Calendar & Events
A Stewardship Forum
Greetings from your new Stewardship team for 2012, Bob Urbach and Dick Grieve. We both feel blessed for the opportunity to help continue the important work and excellent results our congregation has achieved. Your generous support of money, time, talents, and caring has shown people God’s love in:
Our theme “Blessed to be a Blessing” is particularly apt for our spirit of stewardship and our Lutheran life overall. Our Lutheran DNA recognizes that all we are and have, we have received from God. Having received these gifts dictates we give a portion back to further God’s work. This giving can be in the traditional forms of your money, your time and your talents.
Our stewardship team’s priority is to facilitate all three. We will coordinate the annual pledge drive in the fall and help guide the budgeting process for fiscal 2013. Our near-term focus will be to review the Time and Talent survey in the hopes we can make it even more effective for the individuals who want to get involved and the groups who need your help. If you ever have concerns or suggestions about how your resources are being managed or how the process can be improved please contact either one of us on Stewardship.
Faith in Action
Stories from across our Evangelical Lutheran Church in America
“A Vision for Peace”
It began one evening in 2003 in a candlelit room in Monrovia, the capital of Liberia. A young woman named Leymah Gbowee gathered a group of 20 women and invited them to share their stories. They spoke of husbands and sons murdered, sisters and daughters raped and children dying from hunger—the brutal results of the country’s civil war that began in 1989. These women had mourned in silence until Leymah urged them to take action in the name of peace. Soon the group of 20 grew to thousands.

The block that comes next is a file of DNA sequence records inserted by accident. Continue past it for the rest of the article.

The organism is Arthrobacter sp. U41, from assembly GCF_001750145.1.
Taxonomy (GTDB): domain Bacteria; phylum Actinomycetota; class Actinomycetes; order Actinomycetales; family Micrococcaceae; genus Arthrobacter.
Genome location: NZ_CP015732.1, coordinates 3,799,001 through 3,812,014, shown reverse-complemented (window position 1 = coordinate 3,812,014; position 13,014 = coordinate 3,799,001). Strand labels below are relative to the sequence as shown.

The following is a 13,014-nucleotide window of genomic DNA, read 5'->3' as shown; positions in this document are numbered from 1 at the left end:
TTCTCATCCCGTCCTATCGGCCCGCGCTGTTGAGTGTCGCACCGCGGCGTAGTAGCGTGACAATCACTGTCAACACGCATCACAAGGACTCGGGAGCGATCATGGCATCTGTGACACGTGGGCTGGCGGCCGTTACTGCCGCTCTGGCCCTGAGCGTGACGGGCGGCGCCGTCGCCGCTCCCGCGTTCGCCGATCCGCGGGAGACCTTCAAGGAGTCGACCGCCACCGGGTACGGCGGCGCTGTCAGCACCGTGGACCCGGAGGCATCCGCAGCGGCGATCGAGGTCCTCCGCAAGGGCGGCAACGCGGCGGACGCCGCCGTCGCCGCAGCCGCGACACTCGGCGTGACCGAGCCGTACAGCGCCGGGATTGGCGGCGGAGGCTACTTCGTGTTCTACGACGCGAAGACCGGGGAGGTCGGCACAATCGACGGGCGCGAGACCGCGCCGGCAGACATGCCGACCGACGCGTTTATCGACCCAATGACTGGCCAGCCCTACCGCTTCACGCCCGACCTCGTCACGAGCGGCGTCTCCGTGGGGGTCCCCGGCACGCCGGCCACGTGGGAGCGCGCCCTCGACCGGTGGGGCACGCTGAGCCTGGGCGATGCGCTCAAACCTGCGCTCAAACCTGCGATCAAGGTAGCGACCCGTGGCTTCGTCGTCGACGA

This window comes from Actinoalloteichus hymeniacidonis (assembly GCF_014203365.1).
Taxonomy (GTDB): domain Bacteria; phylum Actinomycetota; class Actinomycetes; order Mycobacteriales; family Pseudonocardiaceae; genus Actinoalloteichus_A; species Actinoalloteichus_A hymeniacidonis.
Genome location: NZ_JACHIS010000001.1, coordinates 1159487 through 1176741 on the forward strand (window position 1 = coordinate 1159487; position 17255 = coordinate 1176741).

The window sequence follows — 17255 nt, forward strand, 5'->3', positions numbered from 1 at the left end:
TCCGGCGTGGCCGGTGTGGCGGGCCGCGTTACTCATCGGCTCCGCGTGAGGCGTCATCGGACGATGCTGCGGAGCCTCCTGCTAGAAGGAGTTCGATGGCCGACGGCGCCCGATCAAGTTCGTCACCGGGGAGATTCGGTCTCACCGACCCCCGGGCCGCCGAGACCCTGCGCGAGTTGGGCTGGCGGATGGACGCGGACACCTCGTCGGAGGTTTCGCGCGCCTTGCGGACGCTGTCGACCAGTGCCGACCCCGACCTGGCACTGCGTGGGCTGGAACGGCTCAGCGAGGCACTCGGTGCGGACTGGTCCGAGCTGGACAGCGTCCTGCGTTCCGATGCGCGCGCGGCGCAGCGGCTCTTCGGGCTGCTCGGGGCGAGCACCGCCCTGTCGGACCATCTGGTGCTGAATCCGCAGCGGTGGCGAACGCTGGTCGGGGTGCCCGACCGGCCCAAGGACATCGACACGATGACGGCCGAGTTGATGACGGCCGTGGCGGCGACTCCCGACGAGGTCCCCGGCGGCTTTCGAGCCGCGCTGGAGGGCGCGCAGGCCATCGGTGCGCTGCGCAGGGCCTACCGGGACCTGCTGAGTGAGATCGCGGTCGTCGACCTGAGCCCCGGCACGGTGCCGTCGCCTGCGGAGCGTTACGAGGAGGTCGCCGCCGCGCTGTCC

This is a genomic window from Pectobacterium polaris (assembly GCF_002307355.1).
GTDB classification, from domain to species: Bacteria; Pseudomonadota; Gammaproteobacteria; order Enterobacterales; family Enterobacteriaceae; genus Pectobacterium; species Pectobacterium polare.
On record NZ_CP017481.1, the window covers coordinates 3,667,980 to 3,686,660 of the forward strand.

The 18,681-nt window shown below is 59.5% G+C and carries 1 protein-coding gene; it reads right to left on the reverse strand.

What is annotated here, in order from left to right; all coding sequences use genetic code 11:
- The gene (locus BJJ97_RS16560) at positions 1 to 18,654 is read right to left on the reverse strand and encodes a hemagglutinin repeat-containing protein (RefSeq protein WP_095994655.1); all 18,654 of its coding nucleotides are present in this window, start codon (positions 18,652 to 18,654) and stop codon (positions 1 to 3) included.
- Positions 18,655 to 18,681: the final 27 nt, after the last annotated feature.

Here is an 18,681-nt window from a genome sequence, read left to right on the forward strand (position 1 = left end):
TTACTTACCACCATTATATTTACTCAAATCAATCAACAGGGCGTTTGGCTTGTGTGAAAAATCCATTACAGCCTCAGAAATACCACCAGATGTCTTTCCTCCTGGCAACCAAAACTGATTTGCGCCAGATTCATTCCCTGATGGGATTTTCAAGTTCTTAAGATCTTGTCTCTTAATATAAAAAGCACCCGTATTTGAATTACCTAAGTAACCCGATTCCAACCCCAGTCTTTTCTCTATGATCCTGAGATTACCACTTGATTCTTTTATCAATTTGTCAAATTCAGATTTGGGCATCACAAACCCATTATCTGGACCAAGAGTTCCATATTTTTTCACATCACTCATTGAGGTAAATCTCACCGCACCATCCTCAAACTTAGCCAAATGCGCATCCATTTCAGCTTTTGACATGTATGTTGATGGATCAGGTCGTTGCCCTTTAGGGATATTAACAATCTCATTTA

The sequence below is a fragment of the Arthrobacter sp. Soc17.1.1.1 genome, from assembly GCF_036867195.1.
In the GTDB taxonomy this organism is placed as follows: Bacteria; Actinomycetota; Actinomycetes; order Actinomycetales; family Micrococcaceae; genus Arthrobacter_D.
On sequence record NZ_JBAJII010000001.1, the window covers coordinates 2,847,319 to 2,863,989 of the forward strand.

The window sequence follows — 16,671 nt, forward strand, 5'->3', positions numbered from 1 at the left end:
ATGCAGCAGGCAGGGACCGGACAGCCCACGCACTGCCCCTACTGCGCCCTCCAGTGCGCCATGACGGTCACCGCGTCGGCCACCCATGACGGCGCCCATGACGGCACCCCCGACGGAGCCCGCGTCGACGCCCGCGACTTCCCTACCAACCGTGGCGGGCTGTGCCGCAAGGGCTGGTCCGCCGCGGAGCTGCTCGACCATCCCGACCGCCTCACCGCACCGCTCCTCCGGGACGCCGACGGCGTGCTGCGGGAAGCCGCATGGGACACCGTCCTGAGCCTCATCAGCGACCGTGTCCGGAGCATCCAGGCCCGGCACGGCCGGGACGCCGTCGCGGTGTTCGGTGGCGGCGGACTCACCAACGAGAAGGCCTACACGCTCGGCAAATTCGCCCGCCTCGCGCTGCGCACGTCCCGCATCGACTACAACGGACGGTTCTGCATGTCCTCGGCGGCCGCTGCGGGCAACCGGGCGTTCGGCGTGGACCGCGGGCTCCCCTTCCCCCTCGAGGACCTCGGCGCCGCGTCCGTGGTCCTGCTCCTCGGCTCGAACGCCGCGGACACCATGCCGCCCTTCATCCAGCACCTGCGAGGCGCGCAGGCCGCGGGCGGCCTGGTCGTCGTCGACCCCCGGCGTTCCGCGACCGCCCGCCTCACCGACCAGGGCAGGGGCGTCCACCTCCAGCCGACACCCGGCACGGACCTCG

Known as “the women dressed in white,” the Women of Liberia Mass Action for Peace marched, prayed, picketed in silence and demanded meetings with the government and rebel leaders. With Leymah at the helm, their non-violent movement helped to successfully end Liberia’s 14-year civil war.
Leymah admits that she never believed her efforts would take her where she is today, including winning the Nobel Peace Prize in October 2011. She was simply trying to secure a future for her six children. “The one way I see us changing this world is by speaking up,” Leymah says. “It’s time to say to the evils of this world, go back to the shadows, because the good is taking light.”
The life-long member of the Lutheran Church in Liberia has been an inspiration to ELCA members since 2004 and a frequent speaker at ELCA events. Leymah was also a recipient of the ELCA International Leadership Development scholarship that supported her studies in peace building at Eastern Mennonite University in 2005.
“Providing opportunities for education and training are key ways in which we accompany our global companions in their efforts to expand their leadership and institutional capabilities,” says Tammy Jackson, director of the ELCA churchwide program. Says Presiding Bishop Mark Hanson, “The ELCA has been blessed by Leymah’s voice.”